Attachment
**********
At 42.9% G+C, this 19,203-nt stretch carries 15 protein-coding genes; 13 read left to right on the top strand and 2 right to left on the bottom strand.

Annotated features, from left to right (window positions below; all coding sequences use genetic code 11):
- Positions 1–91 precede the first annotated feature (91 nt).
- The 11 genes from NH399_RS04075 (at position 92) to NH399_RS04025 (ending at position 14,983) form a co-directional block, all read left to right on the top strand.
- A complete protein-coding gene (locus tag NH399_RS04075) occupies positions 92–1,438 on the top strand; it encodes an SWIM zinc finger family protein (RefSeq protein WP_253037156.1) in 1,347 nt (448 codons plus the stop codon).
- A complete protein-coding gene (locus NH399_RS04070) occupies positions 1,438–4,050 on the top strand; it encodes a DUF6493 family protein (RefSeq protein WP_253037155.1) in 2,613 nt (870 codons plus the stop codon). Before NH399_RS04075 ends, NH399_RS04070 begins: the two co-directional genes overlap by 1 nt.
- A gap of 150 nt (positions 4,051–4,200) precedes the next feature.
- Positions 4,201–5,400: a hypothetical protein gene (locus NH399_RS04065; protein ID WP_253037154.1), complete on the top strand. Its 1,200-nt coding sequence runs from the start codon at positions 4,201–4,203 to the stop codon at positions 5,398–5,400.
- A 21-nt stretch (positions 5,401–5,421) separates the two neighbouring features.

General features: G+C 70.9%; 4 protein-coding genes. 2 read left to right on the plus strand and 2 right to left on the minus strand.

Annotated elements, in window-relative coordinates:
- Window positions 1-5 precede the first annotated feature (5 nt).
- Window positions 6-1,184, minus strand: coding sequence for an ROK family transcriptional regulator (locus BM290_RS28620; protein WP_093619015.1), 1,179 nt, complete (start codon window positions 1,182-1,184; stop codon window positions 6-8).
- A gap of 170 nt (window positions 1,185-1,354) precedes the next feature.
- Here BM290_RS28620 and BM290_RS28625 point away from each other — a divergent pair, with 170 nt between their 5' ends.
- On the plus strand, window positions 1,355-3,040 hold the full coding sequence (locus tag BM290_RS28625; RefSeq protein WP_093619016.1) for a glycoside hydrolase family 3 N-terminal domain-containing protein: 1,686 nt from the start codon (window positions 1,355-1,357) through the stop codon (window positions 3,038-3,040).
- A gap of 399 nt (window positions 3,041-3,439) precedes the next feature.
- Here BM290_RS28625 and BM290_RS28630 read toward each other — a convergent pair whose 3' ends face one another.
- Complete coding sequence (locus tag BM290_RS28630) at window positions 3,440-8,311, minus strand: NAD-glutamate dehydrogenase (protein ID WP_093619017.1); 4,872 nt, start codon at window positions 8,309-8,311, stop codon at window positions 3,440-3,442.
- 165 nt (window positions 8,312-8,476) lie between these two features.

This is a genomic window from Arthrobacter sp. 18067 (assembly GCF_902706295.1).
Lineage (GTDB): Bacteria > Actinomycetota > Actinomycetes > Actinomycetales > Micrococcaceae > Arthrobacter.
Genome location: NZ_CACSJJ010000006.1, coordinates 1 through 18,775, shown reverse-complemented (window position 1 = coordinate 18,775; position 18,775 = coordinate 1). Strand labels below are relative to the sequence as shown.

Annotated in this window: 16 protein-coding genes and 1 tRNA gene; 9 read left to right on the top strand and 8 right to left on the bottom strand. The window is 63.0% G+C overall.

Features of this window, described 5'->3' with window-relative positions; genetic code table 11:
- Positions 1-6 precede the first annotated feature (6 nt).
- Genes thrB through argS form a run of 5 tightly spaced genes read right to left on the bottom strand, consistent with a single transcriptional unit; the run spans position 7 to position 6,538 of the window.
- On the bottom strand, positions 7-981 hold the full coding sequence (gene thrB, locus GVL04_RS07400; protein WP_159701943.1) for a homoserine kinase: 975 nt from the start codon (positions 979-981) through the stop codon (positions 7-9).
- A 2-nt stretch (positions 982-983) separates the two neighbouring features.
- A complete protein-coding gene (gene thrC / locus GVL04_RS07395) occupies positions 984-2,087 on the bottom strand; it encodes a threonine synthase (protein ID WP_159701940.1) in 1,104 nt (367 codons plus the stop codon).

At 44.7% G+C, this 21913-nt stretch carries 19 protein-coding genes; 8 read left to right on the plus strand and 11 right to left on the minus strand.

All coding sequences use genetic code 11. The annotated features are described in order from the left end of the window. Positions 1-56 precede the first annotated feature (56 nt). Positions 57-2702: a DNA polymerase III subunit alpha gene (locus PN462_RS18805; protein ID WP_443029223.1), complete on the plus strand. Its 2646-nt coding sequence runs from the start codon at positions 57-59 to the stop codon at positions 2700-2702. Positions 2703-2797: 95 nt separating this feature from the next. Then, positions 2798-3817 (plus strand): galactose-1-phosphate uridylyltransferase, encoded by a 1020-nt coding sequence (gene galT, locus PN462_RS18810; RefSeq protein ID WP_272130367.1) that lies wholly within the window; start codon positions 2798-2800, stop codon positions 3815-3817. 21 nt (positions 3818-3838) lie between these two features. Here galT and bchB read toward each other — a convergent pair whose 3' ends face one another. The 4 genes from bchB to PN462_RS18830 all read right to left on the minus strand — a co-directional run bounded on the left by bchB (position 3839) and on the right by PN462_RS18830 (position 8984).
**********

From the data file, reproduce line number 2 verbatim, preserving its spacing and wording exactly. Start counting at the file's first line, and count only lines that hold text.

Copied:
Annotated features, from left to right (window positions below; all coding sequences use genetic code 11):